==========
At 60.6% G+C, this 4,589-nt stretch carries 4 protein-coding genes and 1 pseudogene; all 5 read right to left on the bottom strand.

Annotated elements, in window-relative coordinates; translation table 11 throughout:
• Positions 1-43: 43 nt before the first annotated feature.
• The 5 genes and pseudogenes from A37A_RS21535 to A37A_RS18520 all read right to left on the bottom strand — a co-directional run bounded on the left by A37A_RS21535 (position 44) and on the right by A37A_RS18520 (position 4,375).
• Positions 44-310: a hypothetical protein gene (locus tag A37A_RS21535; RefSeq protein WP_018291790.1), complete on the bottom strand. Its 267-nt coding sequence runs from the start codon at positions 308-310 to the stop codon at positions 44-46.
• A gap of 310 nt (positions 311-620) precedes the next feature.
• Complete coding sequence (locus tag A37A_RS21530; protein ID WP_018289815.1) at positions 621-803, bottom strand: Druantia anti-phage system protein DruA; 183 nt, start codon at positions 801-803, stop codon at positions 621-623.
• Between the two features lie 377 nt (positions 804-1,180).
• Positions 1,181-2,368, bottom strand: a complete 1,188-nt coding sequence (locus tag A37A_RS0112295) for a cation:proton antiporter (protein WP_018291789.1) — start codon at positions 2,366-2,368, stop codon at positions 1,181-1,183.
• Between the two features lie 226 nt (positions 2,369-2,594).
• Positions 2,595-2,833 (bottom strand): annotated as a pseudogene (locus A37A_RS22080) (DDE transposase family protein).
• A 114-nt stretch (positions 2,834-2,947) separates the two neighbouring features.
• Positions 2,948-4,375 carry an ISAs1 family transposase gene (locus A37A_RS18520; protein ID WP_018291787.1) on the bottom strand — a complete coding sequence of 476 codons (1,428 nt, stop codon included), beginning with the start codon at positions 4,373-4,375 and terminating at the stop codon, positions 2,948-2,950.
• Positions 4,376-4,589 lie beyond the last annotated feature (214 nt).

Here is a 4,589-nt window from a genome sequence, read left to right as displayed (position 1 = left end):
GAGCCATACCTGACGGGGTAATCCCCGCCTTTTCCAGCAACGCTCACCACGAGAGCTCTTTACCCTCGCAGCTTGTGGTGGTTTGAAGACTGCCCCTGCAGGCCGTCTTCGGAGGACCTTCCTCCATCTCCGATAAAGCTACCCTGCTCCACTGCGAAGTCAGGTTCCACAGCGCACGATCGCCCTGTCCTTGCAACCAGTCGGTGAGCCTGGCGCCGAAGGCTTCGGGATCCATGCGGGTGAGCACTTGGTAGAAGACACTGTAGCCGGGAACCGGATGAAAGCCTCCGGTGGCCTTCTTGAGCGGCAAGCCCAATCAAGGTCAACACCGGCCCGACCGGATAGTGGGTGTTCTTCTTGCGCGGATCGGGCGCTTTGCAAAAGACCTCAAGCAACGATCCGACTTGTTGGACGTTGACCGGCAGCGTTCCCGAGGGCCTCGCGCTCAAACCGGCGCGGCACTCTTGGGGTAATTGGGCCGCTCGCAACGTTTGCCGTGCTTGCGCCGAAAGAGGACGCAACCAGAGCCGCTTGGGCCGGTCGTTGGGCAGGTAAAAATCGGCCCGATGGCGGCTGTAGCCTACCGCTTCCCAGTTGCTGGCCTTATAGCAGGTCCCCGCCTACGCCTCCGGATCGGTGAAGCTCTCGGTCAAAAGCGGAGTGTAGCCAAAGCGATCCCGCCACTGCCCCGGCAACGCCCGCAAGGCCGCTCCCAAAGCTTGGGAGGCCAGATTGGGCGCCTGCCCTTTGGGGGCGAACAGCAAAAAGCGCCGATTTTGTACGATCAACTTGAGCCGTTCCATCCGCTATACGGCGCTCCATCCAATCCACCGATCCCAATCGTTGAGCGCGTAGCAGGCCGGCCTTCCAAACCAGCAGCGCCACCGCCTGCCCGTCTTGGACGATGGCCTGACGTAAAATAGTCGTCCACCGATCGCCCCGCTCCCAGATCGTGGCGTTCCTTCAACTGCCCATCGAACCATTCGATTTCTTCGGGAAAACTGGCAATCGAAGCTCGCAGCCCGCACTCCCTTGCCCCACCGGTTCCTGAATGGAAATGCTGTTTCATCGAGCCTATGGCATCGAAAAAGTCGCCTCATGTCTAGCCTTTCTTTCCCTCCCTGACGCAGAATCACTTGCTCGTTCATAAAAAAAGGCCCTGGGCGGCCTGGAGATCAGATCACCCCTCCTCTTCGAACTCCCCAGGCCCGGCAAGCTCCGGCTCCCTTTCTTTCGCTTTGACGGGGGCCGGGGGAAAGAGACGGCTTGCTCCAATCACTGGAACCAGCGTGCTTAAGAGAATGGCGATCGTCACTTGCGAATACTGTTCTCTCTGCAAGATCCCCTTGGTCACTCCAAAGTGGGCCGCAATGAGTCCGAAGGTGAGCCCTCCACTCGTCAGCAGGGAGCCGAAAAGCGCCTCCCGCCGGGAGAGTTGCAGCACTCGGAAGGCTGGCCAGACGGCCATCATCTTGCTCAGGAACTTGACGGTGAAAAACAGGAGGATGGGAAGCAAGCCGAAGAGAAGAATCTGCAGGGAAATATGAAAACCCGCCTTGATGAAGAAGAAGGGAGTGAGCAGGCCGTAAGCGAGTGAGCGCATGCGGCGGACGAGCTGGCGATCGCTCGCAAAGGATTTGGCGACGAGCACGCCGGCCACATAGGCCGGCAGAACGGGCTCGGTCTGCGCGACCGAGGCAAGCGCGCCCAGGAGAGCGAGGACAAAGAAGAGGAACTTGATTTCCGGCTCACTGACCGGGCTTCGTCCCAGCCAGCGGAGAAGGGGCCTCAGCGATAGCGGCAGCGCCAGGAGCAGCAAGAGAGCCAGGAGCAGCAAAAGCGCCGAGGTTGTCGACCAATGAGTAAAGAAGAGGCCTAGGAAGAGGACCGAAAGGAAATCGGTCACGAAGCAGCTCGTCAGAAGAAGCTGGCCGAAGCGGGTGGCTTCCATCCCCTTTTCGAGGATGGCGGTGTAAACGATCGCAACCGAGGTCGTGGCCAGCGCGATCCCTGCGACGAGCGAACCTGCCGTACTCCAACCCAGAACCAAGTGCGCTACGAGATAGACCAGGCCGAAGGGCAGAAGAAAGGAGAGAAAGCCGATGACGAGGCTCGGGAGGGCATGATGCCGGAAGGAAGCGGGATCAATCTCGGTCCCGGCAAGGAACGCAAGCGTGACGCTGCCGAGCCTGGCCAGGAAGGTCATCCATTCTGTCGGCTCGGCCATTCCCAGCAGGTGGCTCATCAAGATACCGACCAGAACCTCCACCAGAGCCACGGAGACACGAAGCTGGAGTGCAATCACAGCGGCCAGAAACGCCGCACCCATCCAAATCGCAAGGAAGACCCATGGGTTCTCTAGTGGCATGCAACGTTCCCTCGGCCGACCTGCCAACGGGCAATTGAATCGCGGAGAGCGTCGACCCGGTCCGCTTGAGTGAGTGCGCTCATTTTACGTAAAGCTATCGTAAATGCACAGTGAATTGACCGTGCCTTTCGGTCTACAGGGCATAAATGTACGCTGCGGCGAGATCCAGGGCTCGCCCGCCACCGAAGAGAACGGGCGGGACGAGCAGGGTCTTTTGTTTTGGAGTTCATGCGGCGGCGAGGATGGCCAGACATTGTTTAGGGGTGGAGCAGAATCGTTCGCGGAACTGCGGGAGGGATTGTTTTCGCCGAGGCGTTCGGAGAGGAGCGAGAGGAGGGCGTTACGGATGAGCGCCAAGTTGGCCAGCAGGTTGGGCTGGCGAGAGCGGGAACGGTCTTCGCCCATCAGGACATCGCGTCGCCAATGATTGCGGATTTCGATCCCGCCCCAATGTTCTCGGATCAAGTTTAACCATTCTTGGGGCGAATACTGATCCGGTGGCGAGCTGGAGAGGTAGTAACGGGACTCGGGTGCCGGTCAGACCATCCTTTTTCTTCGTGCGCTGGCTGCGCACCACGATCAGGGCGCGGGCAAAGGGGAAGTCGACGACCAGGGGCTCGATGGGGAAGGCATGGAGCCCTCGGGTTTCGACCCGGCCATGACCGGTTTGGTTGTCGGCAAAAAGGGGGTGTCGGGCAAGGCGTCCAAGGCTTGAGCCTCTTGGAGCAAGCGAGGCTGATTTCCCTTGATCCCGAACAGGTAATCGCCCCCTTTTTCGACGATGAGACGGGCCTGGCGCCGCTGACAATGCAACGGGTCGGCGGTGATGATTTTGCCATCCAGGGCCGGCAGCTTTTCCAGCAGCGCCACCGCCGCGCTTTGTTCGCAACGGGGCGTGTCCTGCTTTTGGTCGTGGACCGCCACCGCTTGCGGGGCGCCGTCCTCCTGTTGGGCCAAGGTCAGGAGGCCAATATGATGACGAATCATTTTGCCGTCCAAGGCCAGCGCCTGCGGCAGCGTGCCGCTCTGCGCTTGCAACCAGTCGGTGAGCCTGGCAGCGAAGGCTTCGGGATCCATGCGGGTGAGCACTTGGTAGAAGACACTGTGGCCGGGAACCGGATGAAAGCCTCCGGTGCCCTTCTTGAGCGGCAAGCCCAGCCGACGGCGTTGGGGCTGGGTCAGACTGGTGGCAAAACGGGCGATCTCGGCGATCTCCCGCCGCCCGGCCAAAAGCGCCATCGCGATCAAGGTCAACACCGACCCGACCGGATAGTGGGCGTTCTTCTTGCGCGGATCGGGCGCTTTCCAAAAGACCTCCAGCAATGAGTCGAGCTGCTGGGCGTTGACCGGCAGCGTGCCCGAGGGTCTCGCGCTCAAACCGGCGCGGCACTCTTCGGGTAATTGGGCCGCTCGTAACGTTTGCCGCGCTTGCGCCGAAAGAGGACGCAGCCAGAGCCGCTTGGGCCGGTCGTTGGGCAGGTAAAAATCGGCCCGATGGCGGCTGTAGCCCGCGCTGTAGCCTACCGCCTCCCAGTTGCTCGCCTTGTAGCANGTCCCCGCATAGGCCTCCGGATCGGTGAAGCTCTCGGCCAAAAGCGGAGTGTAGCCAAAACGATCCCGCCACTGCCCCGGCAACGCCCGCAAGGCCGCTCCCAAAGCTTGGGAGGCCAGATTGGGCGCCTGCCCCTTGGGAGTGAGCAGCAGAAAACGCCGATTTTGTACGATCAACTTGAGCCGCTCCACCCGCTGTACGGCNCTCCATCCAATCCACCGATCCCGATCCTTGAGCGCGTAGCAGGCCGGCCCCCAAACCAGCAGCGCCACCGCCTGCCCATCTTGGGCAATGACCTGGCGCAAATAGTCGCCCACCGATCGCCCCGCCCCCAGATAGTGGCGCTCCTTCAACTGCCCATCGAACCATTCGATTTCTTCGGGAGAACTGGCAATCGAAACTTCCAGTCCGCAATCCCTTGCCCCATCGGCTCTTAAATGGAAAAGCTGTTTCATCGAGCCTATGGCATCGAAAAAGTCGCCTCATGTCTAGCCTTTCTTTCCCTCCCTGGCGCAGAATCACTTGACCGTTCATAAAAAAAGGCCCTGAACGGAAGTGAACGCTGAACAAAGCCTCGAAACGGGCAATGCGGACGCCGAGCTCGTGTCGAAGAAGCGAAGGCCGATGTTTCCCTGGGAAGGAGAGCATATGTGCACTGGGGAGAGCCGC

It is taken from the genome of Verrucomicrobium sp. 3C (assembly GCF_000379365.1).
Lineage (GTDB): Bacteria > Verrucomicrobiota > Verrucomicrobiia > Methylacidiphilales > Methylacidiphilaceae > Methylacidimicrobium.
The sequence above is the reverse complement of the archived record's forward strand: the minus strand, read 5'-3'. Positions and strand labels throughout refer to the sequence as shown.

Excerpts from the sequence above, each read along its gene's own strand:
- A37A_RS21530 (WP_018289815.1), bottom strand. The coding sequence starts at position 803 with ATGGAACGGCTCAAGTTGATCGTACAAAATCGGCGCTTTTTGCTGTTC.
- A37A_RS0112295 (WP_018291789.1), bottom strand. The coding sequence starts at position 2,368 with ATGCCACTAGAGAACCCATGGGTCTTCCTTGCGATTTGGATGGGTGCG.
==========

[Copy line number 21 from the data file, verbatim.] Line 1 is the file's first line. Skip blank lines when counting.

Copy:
- A37A_RS21530 (WP_018289815.1), bottom strand. The coding sequence starts at position 803 with ATGGAACGGCTCAAGTTGATCGTACAAAATCGGCGCTTTTTGCTGTTC.